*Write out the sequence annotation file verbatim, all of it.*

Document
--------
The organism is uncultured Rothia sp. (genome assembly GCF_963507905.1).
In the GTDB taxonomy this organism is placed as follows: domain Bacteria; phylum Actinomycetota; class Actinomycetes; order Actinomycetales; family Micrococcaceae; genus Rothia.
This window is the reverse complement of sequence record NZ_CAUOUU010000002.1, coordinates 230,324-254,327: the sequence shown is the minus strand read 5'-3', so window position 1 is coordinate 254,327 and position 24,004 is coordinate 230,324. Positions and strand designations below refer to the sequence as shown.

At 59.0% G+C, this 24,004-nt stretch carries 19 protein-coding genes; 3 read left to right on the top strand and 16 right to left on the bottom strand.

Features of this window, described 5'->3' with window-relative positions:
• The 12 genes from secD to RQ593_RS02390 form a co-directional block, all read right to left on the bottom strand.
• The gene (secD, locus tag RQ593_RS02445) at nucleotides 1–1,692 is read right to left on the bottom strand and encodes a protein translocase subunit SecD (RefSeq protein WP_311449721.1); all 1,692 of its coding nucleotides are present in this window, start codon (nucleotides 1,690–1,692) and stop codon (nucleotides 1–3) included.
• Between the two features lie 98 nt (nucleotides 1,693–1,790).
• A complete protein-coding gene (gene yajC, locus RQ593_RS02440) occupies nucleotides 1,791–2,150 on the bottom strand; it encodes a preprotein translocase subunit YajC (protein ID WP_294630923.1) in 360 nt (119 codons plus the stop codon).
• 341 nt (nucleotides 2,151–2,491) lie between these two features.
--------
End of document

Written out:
The organism is uncultured Rothia sp. (genome assembly GCF_963507905.1).
In the GTDB taxonomy this organism is placed as follows: domain Bacteria; phylum Actinomycetota; class Actinomycetes; order Actinomycetales; family Micrococcaceae; genus Rothia.
This window is the reverse complement of sequence record NZ_CAUOUU010000002.1, coordinates 230,324-254,327: the sequence shown is the minus strand read 5'-3', so window position 1 is coordinate 254,327 and position 24,004 is coordinate 230,324. Positions and strand designations below refer to the sequence as shown.

At 59.0% G+C, this 24,004-nt stretch carries 19 protein-coding genes; 3 read left to right on the top strand and 16 right to left on the bottom strand.

Features of this window, described 5'->3' with window-relative positions:
• The 12 genes from secD to RQ593_RS02390 form a co-directional block, all read right to left on the bottom strand.
• The gene (secD, locus tag RQ593_RS02445) at nucleotides 1–1,692 is read right to left on the bottom strand and encodes a protein translocase subunit SecD (RefSeq protein WP_311449721.1); all 1,692 of its coding nucleotides are present in this window, start codon (nucleotides 1,690–1,692) and stop codon (nucleotides 1–3) included.
• Between the two features lie 98 nt (nucleotides 1,693–1,790).
• A complete protein-coding gene (gene yajC, locus RQ593_RS02440) occupies nucleotides 1,791–2,150 on the bottom strand; it encodes a preprotein translocase subunit YajC (protein ID WP_294630923.1) in 360 nt (119 codons plus the stop codon).
• 341 nt (nucleotides 2,151–2,491) lie between these two features.